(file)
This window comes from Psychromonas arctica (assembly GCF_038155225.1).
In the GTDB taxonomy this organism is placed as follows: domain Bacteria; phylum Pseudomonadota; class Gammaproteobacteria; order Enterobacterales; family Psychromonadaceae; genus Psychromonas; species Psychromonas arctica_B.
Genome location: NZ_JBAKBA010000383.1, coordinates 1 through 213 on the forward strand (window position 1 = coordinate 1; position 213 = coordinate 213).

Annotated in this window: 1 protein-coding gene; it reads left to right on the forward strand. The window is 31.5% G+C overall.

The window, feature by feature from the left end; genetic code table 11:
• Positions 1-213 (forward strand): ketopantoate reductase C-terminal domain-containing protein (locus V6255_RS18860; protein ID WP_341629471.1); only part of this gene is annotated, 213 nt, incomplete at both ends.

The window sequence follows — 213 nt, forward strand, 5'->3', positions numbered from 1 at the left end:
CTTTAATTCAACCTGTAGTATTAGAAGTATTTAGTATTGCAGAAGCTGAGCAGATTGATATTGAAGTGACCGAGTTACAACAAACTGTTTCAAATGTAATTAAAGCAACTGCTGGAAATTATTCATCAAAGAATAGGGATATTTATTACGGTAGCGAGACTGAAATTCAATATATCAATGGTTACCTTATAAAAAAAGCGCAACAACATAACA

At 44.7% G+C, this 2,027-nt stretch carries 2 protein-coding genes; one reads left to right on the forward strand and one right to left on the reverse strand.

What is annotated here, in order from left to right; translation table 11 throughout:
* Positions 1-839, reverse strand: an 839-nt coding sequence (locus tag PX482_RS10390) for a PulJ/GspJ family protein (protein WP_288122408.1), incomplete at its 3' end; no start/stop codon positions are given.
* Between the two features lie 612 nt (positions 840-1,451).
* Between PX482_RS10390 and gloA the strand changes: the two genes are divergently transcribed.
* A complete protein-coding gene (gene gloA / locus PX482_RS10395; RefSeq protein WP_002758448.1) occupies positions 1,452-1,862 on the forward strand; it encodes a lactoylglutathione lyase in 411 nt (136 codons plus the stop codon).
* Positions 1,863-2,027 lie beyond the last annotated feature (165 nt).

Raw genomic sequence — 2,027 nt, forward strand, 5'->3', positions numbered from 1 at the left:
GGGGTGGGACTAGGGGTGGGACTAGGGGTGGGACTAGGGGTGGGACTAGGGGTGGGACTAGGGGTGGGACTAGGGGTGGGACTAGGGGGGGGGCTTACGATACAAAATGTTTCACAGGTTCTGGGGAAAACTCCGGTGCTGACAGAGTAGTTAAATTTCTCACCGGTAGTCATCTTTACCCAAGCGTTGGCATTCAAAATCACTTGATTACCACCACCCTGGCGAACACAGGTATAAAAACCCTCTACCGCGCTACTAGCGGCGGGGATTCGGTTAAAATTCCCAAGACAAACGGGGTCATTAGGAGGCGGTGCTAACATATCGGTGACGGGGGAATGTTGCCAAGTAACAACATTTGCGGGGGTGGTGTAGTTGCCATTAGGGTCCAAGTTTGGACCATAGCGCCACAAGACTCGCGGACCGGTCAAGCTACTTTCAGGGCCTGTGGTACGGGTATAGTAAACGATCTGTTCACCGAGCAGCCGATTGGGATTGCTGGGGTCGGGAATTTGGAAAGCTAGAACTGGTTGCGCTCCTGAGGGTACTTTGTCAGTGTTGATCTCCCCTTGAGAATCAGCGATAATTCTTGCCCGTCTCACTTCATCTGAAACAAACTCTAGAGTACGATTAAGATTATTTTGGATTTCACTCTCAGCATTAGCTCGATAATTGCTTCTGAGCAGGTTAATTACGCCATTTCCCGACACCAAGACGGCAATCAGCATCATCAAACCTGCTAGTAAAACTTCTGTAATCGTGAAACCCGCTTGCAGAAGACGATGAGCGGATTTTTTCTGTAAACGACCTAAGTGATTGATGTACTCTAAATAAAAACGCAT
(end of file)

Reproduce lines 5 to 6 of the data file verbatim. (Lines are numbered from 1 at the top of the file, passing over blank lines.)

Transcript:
The window, feature by feature from the left end; genetic code table 11:
• Positions 1-213 (forward strand): ketopantoate reductase C-terminal domain-containing protein (locus V6255_RS18860; protein ID WP_341629471.1); only part of this gene is annotated, 213 nt, incomplete at both ends.